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Retaliatory tariffs target $266 million in Arizona exports, chamber says

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PHOENIX — More than a quarter of a billion dollars worth of Arizona exports will be subject to retaliatory tariffs imposed by U.S. trading partners, according to the world’s largest business organization.

The U.S. Chamber of Commerce released a study showing the impact on each state of tariffs imposed on U.S. exports in response to President Donald Trump’s tariffs on steel and aluminium imports.

“In terms of the retaliatory tariffs that are coming up from China, Mexico, Canada and the European Union this week, at least $266 million worth of Arizona exports are in the crosshair,” Glenn Hamer, president and CEO of the Arizona Chamber of Commerce and Industry, told KTAR News 92.3 FM on Tuesday.

According to the U.S. chamber study, Arizona exports worth $155 million to Mexico, $54 million to China, $51 million to Canada and $6.5 million to Europe are targeted by the retalilatory tariffs.

That’s on top of the impact already being felt because of the steel and aluminum tariffs. Steel or aluminum isn’t produced in Arizona, but many state businesses use those materials in manufacturing goods.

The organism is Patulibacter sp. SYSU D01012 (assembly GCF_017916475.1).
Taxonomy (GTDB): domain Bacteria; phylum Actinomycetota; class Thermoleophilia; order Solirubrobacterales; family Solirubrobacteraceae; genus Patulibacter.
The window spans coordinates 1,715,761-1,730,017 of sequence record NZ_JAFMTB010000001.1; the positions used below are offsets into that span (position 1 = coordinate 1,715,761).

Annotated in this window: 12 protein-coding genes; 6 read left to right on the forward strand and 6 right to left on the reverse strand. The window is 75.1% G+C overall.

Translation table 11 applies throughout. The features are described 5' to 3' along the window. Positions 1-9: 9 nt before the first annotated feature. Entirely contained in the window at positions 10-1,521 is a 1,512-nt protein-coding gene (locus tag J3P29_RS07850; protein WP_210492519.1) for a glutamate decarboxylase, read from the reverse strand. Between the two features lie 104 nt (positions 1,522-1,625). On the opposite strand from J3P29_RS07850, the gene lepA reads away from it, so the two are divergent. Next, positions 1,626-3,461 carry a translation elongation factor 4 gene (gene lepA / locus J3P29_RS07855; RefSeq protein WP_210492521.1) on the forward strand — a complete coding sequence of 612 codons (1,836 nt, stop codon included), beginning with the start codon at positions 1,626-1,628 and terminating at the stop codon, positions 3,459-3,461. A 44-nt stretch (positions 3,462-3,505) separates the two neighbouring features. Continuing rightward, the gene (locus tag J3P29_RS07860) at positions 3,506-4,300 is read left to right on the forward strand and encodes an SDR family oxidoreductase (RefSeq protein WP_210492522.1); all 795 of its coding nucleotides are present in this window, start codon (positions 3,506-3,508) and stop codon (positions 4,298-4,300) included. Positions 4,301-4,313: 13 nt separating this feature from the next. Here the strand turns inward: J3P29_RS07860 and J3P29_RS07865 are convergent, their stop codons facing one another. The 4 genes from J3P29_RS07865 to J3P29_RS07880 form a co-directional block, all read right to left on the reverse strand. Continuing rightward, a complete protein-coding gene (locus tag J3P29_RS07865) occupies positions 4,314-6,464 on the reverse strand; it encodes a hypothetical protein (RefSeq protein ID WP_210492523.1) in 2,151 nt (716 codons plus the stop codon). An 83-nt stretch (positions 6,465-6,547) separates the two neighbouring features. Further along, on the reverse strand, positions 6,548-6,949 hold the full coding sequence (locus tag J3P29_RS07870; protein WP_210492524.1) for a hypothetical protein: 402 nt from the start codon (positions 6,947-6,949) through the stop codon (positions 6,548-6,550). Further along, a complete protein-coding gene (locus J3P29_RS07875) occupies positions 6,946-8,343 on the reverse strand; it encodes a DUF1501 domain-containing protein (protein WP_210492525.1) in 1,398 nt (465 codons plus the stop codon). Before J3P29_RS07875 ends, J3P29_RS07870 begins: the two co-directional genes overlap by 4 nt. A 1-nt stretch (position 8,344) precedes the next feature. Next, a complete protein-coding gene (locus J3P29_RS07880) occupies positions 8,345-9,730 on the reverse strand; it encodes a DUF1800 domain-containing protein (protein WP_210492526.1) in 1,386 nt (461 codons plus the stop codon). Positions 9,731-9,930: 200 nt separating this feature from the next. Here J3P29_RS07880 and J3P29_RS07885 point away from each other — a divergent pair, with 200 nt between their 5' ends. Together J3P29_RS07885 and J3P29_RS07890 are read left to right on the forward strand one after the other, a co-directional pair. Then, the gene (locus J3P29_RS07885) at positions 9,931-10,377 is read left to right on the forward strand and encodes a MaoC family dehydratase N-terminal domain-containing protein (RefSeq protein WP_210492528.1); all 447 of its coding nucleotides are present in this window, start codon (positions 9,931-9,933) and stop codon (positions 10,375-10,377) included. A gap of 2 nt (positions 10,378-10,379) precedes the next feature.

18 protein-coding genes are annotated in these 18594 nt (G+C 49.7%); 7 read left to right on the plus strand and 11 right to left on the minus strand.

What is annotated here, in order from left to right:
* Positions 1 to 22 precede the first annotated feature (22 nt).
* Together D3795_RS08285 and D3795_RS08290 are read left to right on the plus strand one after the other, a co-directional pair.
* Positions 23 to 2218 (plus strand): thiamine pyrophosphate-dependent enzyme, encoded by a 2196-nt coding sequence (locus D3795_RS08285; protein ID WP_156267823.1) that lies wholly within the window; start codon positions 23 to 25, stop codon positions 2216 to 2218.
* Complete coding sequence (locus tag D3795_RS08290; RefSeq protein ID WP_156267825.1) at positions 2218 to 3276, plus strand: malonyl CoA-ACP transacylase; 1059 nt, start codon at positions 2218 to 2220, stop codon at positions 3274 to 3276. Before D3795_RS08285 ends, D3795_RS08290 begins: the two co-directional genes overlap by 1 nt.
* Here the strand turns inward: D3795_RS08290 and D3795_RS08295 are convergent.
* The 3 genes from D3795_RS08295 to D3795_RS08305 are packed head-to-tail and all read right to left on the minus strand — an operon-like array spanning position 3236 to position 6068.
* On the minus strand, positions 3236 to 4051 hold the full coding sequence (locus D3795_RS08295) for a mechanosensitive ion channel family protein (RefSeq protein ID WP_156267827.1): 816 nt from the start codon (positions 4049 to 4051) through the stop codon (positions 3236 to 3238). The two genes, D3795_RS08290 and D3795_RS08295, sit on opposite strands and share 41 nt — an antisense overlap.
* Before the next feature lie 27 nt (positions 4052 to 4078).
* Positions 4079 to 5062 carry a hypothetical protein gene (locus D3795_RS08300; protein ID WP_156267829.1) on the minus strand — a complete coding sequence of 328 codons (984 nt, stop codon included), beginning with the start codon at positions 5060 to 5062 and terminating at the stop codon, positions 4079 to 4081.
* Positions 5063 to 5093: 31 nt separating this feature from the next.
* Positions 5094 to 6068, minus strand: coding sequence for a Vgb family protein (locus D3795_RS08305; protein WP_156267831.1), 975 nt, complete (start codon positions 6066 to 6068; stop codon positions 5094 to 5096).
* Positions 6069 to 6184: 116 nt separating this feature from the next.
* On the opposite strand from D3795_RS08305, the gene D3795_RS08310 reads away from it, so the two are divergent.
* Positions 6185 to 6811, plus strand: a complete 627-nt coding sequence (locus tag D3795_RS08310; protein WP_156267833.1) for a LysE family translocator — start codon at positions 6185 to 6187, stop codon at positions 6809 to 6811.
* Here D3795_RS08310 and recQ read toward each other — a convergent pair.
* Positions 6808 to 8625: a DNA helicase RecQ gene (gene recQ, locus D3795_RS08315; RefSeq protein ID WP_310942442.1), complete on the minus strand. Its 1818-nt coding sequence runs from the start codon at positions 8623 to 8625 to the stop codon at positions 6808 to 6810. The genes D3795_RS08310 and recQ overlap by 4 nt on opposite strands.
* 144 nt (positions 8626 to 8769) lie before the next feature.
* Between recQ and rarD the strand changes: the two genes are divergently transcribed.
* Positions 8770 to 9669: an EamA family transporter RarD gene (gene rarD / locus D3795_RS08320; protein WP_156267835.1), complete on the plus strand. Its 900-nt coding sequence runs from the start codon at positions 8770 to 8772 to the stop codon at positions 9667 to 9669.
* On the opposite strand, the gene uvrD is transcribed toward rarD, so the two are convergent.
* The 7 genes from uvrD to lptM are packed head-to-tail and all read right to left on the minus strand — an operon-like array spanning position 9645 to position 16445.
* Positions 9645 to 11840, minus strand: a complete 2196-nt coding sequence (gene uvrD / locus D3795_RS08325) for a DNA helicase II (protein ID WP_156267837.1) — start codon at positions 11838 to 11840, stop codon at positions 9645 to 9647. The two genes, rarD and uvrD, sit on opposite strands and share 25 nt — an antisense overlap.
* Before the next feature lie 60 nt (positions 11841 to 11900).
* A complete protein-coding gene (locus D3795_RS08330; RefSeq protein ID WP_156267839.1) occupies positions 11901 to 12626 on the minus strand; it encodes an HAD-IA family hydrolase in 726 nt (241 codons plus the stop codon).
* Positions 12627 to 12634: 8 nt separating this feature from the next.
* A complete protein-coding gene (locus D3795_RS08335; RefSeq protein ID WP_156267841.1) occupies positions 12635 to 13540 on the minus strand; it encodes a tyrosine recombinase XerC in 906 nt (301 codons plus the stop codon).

“For all those companies, their prices have shot up pretty considerably in the last several months,” Hamer said.

Hamer said the trade wars will hit the tourism industry, too.

“When you’re attacking via tariff your closest trading partners, it’s going to, over time, have a chilling effect their desire to travel to your country,” he said.

Trump’s tariffs didn’t make sense while the nation’s economy was performing so well, Hamer said.

“Why we would go down this road of a trade war which could only lead to economic problems is beyond me,” he said.

According to the study, 772,800 jobs in Arizona are supported by global trade.

“We need to have a more strategic, coherent trading policy that lowers tariffs, taxes and regulatory barriers, and the United States will benefit and our economic expansion will accelerate,” Hamer said.

“That’s what we want to see happen.”

KTAR News 92.3 FM’s Jim Cross contributed to this report.

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